It is almost dawn, after the night when Christopher reunited with Kira. Kira walks down to the dyer’s garden at the foot of the Edifice and carefully plants woad there. She thinks about everything that has happened to her in recent months. Her mother’s death, she thinks, was very sudden; it’s possible that the guardians poisoned her to get to Kira to work on the robe for them. It’s also possible, Kira realizes, that they killed Jo and Thomas’s parents to gain control of other artists, as well.
Kira doesn’t have any illusions about the Council anymore. Now that she knows that Jamison tried to kill her father, she accepts that it’s possible that he killed her mother, and Jo and Thomas’s parents, too. This shows that the pain Kira experienced in the previous chapter had a purpose: it enlightened her and freed her from any naiveté.
Kira thinks ahead to the journey she and Christopher have agreed to make: they will leave the village. Kira reflects that she will not miss the squalor or violence of her old life, but she will miss Thomas, Matt, and Jo. As she thinks of Jo, she remembers what she saw at the Gathering. When the Singer finished his performance, he lifted his robe slightly, and Kira saw his feet, which were bloody and scarred, so that as he walked he left a trail of blood behind him. Kira also saw why: he was wearing ankle cuffs and a heavy chain.
Kira struggles with contradictory emotions. She has no reason to live in the village, since it despises her, but she also wants to stay behind for the sake of the few people who she cares about. It’s also in this section that we learn that the Singer—and Kira herself—is a prisoner of the Council, forced to make art against his will to further the interests of the Council. The Singer’s dead stare therefore becomes a kind of symbol of what happens to an artist forced to create “art” that does not come from his or her own inspiration.
Kira realizes how the guardians maintain their power. By controlling artists—Kira, Thomas, and Jo—the guardians, who have no creativity themselves, can commission and control a vision of the future they want. Kira thinks of Annabella, who once told her that small woad shoots survive after a storm and go on to produce the color blue. Kira senses that the woad she’s planted in the grass will survive. And, as she contemplates the survival of the woad plants, she decides that she must stay in the Edifice.
Kira’s realization in this section is both crushing and empowering. It’s crushing because it reveals how much of a prisoner Kira has been for the last year. She’s been kept in a strange building and forced to make art she doesn’t care about. Yet this realization is also empowering, because it makes her see that, as an artist, she has the power to affect and change the future.
Kira decides that Matt must lead Christopher back to his home. Later that same night, Kira meets Matt, Branch, Christopher, and Thomas at the edge of the village. Christopher is surprised with Kira’s decision to say behind, but also completely accepting of it. Matt tells Kira that while she can’t find a husband in the village, because of her lameness, lame people in Christopher’s community marry all the time. He names one two-syllable boy who he thinks Kira could marry, and adds that the boy has blue eyes. Kira smiles and shakes hear head.
Acceptance and allowing someone to follow their own path, as Christopher does with Kira, is also a mark of love. The reference to the “two-syllable” boy with blue eyes is a reference to Jonas, the protagonist of The Giver, which is the first book in The Giver of which Gathering Blue is the second novel. It would seem that the village that Jonas sees at the end of The Giver is Christopher’s village of the wounded.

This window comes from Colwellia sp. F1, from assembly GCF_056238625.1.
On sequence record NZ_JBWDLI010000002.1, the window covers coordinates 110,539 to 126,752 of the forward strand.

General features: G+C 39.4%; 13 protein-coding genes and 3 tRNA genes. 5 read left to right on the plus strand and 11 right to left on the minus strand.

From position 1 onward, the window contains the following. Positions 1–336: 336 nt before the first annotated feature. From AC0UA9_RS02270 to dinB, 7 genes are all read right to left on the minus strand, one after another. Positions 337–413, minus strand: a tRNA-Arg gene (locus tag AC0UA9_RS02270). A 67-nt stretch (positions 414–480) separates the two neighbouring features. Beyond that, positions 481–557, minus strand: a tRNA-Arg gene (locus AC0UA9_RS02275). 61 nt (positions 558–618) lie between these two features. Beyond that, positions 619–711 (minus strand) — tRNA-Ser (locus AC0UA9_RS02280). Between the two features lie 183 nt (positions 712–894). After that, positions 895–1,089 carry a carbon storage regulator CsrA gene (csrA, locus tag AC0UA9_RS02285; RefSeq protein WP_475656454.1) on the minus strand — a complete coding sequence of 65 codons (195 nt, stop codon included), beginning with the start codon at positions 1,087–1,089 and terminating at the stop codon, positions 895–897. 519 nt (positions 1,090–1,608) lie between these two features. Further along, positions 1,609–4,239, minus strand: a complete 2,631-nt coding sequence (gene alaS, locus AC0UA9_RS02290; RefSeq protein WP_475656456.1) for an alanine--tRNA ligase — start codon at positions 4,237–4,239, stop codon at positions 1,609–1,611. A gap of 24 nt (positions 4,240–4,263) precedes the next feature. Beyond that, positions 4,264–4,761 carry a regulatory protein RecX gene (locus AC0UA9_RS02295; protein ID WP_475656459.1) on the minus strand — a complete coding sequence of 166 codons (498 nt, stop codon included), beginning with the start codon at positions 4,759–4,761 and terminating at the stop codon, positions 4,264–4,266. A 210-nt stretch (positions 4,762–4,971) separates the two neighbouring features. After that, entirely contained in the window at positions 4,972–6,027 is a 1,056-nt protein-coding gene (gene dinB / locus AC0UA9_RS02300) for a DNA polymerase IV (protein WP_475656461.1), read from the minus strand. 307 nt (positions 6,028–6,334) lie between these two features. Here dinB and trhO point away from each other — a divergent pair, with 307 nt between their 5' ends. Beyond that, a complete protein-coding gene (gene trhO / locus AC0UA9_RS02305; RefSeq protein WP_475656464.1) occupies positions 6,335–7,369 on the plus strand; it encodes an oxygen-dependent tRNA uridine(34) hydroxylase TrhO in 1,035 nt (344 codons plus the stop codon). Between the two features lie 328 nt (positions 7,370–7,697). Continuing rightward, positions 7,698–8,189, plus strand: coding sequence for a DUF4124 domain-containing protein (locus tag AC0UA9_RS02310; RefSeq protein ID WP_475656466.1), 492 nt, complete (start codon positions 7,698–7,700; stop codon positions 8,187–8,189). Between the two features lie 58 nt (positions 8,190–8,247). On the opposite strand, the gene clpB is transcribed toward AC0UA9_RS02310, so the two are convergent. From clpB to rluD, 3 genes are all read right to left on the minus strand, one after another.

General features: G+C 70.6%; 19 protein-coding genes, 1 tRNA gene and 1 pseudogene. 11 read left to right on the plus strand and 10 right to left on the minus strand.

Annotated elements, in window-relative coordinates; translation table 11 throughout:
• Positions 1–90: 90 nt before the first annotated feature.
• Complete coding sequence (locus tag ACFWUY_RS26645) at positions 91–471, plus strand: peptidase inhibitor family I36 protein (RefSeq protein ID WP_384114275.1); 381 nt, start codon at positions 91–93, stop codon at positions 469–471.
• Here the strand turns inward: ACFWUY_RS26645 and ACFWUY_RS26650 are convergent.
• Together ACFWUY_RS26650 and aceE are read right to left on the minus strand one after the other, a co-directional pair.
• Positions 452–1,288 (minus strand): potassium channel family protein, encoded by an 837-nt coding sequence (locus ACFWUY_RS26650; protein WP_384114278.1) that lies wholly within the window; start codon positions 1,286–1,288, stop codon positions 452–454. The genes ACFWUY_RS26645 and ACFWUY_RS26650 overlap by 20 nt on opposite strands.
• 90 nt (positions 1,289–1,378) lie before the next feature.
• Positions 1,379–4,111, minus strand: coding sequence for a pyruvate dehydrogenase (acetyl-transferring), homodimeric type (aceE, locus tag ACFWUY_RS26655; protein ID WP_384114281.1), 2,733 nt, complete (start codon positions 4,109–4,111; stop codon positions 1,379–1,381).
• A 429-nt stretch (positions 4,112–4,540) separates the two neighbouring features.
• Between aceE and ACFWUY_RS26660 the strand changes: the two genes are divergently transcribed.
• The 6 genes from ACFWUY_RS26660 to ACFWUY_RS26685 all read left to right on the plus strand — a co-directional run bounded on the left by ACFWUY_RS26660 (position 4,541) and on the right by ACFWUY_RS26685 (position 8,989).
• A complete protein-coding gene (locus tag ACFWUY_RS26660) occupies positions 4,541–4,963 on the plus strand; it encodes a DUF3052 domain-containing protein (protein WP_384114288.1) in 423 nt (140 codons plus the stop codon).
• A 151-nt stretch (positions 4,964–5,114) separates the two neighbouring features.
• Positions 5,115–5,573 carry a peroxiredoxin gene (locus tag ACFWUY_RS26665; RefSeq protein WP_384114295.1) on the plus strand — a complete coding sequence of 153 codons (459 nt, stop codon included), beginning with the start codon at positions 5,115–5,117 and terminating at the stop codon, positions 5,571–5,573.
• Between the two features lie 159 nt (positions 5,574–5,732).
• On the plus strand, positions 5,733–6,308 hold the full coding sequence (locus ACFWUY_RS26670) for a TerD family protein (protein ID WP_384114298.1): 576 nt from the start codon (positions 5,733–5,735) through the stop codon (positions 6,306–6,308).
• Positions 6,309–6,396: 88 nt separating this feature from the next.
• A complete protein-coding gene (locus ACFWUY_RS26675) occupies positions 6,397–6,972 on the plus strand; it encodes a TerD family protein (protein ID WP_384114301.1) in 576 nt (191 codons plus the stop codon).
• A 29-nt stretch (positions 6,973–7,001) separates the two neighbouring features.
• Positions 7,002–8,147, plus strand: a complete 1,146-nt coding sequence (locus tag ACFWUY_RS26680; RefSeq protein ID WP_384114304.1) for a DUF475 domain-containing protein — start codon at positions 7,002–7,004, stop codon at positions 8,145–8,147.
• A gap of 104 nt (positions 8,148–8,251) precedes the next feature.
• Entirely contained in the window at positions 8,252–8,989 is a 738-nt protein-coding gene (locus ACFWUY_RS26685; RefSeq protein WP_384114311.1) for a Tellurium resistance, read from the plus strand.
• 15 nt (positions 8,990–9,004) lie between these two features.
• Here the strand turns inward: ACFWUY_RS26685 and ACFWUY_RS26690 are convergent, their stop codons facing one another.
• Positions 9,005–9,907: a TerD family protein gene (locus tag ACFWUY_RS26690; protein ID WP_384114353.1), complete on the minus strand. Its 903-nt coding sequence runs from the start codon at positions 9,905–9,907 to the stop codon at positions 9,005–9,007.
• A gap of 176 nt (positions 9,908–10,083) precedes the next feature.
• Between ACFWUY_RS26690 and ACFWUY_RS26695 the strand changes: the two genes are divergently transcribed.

As Christopher prepares to leave with Matt, he tells Kira that she will come to his community later, and adds that Matt will make sure of it. Kira agrees that she will reunite with Christopher, after she has finished an important “task” in the village. As she talks to her father, she thinks of the undecorated robe she must begin to weave. She senses that the future is in her hands. Thomas gives Christopher a pack of food to last him the length of his journey, and Christopher shakes hands with him.
This part of the novel serves as a setup for the third book of The Giver Quarter, called The Messenger, which focuses on Matt, but also includes Kira as a character. That Kira has work to do on the undecorated part of the robe suggests that she wants to use her art to create a vision of the future that does not merely align with the Council’s hopeless worldview.
Before he departs, Christopher gives Kira a gift: in the darkness she can see that he’s holding threads. Christopher explains that because he’s had to learn to do everything without sight he’s become excellent with his hands. Earlier that night, he explains, he unraveled his blue shirt (the shirt he’s wearing at that moment is one that Matt stole for him). Now, he concludes, Kira will have blue threads to weave with. Kira embraces her father, and then watches as he, Matt, and Branch walk into the forest. She returns to the Edifice, carrying the blue threads, which seem to be coming alive.
Lowry reveals the missing piece of Kira’s decision to stay behind. Kira wants to work on the robe because she wants to introduce “blue”—both the literal color and what it stands for, love and compassion—to the villagers who have been taught by the Council to be selfish and cruel. Kira has always felt a strong desire to help other people, even if they don’t appreciate her help. Therefore, she will join Christopher and Matt later, but for now, she will try to work against the will of the Council and teach her community how to be better people. The fact that the blue threads in her hand seem to be coming alive suggests that she will succeed.